Medical Doctor: Job Description & Career Info
Medical doctors require significant formal education. Learn about the education, job duties and requirements to see if this is the right career for you.
Medical doctors examine, diagnose and treat patients. They can specialize in a number of medical areas, such as pediatrics, anesthesiology or cardiology, or they can work as general practice physicians. Becoming a medical doctor requires earning a doctoral degree in medicine and participating in clinical rotations. It's also common for medical school graduates to enroll in a residency program to study a specialty. Medical doctors need state licensure, and certification may also be required for some specialists.
|Required Education||Medical doctor degree; residency program|
|Other Requirements||State licensure; specialty certification|
|Projected Job Growth||18% for all physicians and surgeons from 2012-2022*|
|Average Salary (2013)||$183,940 for family and general practice doctors; $235,070 for anesthesiologists*|
Source: *U.S. Bureau of Labor Statistics
Medical doctors (M.D.s) diagnose patient conditions using examinations and tests. Based on their findings, they prescribe treatment and medications to attempt to heal any illnesses or injuries. General practitioners and pediatricians have a wide range of medical knowledge, and they are often the first types of doctors who patients visit. Most doctors routinely work in teams, with nurses and aides assisting them in well-lit work locations.
Doctors may work long and unpredictable hours dictated by the needs of their patients. Additionally, doctors may need to travel amongst various locations, such as offices, hospitals and clinics, in order to provide patient care. Doctors who practice in healthcare organizations or groups have less work independence but may obtain more time off as a result of patient coverage.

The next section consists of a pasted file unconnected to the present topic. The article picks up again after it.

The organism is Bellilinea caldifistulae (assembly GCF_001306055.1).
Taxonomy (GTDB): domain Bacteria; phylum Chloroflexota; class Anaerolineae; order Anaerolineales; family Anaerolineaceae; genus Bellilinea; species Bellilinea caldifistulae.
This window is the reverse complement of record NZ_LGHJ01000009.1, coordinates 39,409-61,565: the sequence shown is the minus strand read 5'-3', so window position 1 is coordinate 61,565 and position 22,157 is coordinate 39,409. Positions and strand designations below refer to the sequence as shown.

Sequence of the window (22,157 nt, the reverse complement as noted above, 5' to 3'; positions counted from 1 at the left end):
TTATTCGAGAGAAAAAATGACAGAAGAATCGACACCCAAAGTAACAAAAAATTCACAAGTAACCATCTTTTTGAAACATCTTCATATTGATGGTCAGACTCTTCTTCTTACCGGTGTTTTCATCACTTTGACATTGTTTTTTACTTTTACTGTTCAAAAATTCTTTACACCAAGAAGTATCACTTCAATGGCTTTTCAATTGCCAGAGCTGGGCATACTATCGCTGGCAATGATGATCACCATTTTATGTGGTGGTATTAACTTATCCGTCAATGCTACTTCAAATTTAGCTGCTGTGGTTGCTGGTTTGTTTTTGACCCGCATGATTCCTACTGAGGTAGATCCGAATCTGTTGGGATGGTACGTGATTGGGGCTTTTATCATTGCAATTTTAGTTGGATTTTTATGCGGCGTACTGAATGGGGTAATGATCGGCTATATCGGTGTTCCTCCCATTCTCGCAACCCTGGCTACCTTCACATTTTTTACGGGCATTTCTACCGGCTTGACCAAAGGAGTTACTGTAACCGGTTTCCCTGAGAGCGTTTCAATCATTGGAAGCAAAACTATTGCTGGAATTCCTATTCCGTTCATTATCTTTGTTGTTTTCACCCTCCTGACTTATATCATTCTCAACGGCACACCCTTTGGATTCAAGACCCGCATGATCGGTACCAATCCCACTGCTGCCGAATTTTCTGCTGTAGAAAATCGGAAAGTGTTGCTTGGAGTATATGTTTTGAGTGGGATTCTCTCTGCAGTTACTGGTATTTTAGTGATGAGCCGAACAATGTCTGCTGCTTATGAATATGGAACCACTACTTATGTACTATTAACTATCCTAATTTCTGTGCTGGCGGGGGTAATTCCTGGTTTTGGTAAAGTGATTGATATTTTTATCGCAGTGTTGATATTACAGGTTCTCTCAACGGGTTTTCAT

M.D.s are sometimes referred to as allopathic physicians. As needed, medical doctors might refer patients to specialists who focus on specific medical areas, such as anesthesiology, cardiology, psychology and internal medicine. Specialists are experts in their field and complete additional residency training, in addition to becoming board certified in their specialty.
From 2012 to 2022, the U.S. Bureau of Labor Statistics (BLS) expected job opportunities for physicians and surgeons to increase by 18%, much faster than that of most other occupations, as existing doctors retire and a growing population demands more medical services. Low-income and rural areas were projected to have an especially high demand for doctors. Cardiologists and radiologists might find particularly strong career opportunities due to a rising elderly population and increase in the risk of cancer and heart disease.
Income for medical doctors varies significantly based on their amount of experience and area of specialty. For example, the BLS reported, as of May 2013, family and general practice doctors earned an average annual salary of $183,940; meanwhile, anesthesiologists averaged $235,070 per year.
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